Alaa Abdel Fattah: Egyptian Dissenting Voices Barred, Again
EMHRN strongly condemns the decision of an Egyptian court to send prominent activist Alaa Abdel Fattah, along with 19 other defendants, back to jail after they were previously freed on bail pending their retrial.
Abdel Fattah, a prominent figure in the 2011 revolution, was freed on bail last month pending a retrial following the recusal of the presiding judges from the case. A previous court had sentenced him to 15 years in prison for “participating in a demonstration”, “assaulting a police officer” and “calling for protests”’.
The defendants were informed on Sunday 26 October that a new panel of judges had been appointed to hear their case and that the first session of their retrial would take place the following day. The newly appointed Presiding Judge Hasan Farid, who sentenced Mohammed Badie, the Supreme Guide of the Muslim Brotherhood and 36 of its members to life in prison last July, ordered that all the defendants be detained pending the outcome of the trial. No reason was given for this decision.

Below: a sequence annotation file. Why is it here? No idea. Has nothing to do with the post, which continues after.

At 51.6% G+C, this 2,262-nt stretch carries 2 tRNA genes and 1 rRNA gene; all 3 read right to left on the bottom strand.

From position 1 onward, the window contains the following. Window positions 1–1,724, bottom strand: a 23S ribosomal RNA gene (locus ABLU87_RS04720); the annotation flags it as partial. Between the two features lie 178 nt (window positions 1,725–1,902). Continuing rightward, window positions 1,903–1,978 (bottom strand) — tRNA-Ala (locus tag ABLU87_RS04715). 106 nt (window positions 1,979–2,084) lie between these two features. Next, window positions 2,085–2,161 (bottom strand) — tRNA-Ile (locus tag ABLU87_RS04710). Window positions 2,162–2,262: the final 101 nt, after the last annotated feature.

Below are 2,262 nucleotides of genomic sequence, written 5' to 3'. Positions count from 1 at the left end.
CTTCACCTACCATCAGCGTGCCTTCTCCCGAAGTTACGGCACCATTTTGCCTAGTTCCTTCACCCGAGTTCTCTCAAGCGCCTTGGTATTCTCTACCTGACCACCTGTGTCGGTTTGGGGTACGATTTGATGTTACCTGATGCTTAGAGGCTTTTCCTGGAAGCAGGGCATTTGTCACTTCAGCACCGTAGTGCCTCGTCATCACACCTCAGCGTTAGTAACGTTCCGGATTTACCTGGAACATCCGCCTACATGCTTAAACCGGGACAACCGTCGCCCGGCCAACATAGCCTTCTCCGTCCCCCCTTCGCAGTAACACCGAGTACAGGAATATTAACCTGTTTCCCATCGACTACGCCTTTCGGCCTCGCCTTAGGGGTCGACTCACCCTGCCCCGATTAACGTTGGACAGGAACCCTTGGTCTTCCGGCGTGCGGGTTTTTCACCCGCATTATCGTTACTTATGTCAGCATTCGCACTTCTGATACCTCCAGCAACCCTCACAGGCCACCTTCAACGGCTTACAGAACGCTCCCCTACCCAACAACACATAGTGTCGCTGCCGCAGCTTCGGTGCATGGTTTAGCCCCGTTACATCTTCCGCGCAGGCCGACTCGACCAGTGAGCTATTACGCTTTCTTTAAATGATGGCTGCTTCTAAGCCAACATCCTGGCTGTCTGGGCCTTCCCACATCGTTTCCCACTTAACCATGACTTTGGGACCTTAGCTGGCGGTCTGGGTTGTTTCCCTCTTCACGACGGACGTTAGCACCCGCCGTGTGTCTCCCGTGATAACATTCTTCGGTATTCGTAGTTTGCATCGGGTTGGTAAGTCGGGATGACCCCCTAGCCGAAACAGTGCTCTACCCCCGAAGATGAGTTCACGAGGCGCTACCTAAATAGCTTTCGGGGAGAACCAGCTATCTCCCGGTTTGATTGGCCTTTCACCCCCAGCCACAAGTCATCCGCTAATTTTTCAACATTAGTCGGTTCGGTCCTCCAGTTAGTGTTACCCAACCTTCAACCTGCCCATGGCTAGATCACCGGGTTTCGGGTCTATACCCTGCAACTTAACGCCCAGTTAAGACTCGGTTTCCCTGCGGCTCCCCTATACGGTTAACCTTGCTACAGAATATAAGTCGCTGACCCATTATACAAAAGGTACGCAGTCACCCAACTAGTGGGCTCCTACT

Following the court’s ruling, Abdel Fattah was separated from the other defendants. While the other 19 defendants present in court, were taken to Tora Prison, Alaa Abdel Fattah’s whereabouts were not disclosed nor to his family, nor to his lawyers. They remain unknown.
Abdel Fattah was in pre-trial detention for 115 days before the first hearing in his case took place. All defendants will now remain in pre-trial detention until at least the next hearing, scheduled for 11 November 2014. The excessive use of pre-trial detention violates both Egyptian and international law. A recently published EMHRN Trial Observation Report on Alaa Abdel Fattah’s Case finds that “[Abdel Fattah’s] right to personal liberty and right not to be arbitrarily deprived of his liberty have been breached as well as his right to challenge the lawfulness of his detention without delay.”
Since its adoption in November 2013, Egypt’s draconian Protest Law has been used to unleash a wave of politically-motivated judicial procedures against dissenting voices, allowing for collective responsibility and disproportionate punishment. On 26 October, an Egyptian court sentenced 23 other Egyptian activists, including Yara Sallam, human rights activist and legal researcher at the Egyptian Initiative for Personal Rights, and Abdel Fattah’s younger sister, Sanaa Seif, to three years in prison and a fine of LE10,000 (1,110€ approximately) for violating the Protest Law.
EMHRN has repeatedly urged the Egyptian authorities to amend the Protest Law to ensure its conformity with the Egyptian Constitution and international standards. The Network is deeply concerned over the government’s increasing use of the judiciary to stifle freedom of association, assembly and expression, which not only undermines the right of Egyptians to a fair trial, but also democratic reform in the country.
Find the report here: EMHRN Trial Observation Report on Alaa Abdel Fattah’s Case